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A very old build, from 2006, 13 years ago. You should always have a scratchbuilder friend, since it seems to be fate that whatever we convert or scratch it's eventually released as a kit.

This TB-3 model has recently been re-released in the guise it took me a lot of work to create many years ago. I have no idea up to which point there is a mold commonality, it seems to be quite a lot, but not having the new kit I can't really tell.

Good for them, more civil models!

 

Old review and build text starts:

Oh boy. What a massive modeling project. As many of you, I saw this beast advertised time ago. As some reviewers were getting hold of the model and started to comment about their impressions, it was obvious that this was not an easy one. The sheer number of parts, the minute size of some of those components and the complexity of the building system -closer to a flying model than to a plastic static model- just makes for a long-breath, attention-demanding, non-forgiving enterprise.

ICM is now well known among most modelers. They usually have an excellent surface treatment, detail-oriented engineering and, apparently, very tiny injection equipment. This could be the reason for the excessive count of parts, especially in the wing area of this particular model.

What can be seen here is a almost unbelievable level of craftsmanship in the making of the master molds, unfortunately coupled with some production problems. Among the many glitches encountered were the variable thickness of the supposedly matting edges -making difficult the use of plastic card tabs to help alignment-, the insufficient and less than perfect notches and locating devices in building the wing structure, and the interlocking system of parts plagued with minor inaccuracies that unfortunately translated later into major misalignments, very, very difficult to solve.

I have seen on the Internet some awesome TB-3 models, product without doubt of unimaginable dedication and skill.

Being myself a much modestly gifted modeler of more peaceful orientation, I decided to go on with a demilitarized, ski-equipped version with enclosed cockpit of which I just had a side view from the Internet. I confess that some educated guessing was done here and there, coupled with some extrapolation of data from other variants of this plane.

The level of detail I found in this kit was beyond my expectations. I was delighted with every bit. Some little flash was present and some parts were very delicate and difficult to remove from the sprues without braking them.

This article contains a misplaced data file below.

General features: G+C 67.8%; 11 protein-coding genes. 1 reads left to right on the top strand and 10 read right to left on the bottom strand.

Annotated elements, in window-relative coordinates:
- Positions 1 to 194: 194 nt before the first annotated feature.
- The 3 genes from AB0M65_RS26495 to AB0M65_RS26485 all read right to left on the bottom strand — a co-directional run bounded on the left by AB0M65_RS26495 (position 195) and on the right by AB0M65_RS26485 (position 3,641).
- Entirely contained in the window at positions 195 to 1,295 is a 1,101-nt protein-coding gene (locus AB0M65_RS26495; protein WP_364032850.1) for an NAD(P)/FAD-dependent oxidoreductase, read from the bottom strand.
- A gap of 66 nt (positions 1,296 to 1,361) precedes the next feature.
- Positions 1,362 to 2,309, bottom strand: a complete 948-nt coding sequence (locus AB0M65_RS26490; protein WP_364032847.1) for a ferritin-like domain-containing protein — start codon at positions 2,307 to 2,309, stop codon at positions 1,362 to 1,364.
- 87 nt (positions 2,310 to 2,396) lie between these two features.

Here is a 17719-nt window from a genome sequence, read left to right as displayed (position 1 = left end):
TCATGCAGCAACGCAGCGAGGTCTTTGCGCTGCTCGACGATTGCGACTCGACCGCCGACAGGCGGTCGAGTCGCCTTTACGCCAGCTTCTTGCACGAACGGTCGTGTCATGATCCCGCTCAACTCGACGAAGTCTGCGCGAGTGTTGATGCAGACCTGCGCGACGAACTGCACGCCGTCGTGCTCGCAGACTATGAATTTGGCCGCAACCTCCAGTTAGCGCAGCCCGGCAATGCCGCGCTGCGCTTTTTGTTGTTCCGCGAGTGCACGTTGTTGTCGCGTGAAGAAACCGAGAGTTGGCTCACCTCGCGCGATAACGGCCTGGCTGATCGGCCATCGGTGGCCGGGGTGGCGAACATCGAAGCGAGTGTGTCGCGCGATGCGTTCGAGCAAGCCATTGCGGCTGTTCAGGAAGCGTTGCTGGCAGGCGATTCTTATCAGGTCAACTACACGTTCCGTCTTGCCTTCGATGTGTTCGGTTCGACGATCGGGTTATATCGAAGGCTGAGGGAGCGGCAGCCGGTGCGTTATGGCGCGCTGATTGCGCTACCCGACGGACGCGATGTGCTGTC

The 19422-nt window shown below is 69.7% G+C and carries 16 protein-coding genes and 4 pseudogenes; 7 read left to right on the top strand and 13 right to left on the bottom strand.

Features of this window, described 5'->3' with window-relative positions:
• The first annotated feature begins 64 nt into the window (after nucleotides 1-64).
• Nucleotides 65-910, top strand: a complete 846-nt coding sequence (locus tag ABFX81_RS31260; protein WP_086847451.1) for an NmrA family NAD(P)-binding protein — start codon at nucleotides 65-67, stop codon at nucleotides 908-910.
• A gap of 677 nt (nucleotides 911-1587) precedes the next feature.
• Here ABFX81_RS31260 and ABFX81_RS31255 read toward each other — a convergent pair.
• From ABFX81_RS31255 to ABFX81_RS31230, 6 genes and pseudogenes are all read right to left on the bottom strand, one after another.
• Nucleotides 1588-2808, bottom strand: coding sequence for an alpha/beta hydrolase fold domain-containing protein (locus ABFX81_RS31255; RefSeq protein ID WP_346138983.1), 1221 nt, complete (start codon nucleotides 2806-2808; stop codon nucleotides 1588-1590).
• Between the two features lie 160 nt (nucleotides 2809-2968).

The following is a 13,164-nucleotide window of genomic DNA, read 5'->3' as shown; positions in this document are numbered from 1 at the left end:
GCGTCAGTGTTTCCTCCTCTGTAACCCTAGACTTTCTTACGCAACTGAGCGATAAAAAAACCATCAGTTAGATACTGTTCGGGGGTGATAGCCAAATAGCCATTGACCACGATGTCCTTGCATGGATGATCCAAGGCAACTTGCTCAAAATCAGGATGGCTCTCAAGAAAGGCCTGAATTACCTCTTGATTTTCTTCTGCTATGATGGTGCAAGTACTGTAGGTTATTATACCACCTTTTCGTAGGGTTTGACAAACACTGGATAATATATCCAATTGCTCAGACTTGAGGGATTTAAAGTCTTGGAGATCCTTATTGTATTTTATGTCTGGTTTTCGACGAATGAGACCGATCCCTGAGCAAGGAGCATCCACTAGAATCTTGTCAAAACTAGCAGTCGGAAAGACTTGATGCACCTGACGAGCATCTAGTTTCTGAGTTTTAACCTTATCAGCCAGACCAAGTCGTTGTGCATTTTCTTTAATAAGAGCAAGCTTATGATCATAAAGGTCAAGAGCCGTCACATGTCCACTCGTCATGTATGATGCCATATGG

The propellers have -even with very tiny rivets- the metal guard on their leading edges. The engines are well detailed as are the cowlings, but the spinner doesn't fit at all on the propeller, so you will have to work on both to achieve a decent fit, and the same goes for some parts of the engine compartment assembly.

Many sink holes were found, and, as some of them are on parts were the corrugated surface is represented, they are difficult to correct. The engines, being solid casts, had also magnificent samples of sink holes too.

As I was making progress in the first stages of building the model. I experienced a sense of satisfaction, being able to tackle most of the challenges, until I arrived to the point were you have to deal with the wings.

Oh dear. The above-mentioned interlocking airplane-like system of ribs and spars looks good but doesn't perform that well. The skin of the wing is composed of many (too many, I may say) panels, The thickness of the spar-rib (airfoil) combo seems to be too much, and the skin plates fall short in some places. The four parts that make for the central area of the leading edge don't match with their counterparts. Neither do the parts that make for the fixed part of the trailing edges. Since all of these parts have micro-corrugated detail, you can not just simply fill, sand, of scratch with a blade, without leaving a mess that would be very difficult to deal with afterwards. So, a careful adjustment of the parts is mandatory and that will take a loooot of time.

I must say that the only sector of the plane were I felt really frustrated was the wing. Fuselage, tail unit, interior details, although demanding and requiring adjustments, were a very pleasant building experience.

In some images you can also see the covers for the machine gun positions in the fuselage and under the wings. To fill these holes and to create the new enclosed canopy I used plastic and aluminum corrugated sheets from a model train store.

A new glazed cover was made for the "bow" of the fuselage also.

I used both, acrylic and enamel paints, and some oils for the weathering/washes/stains on a Future layer.

That I am aware of, there are two photo-etched detail sets for this kit, from Extratech and Eduard, but I decided to go on without them, realizing that surely I had enough to worry about with the kit itself.

Wing aside, this project wasn't as terrible as I thought, but it is definitely not for the ones that are not willing to do some serious modeling-.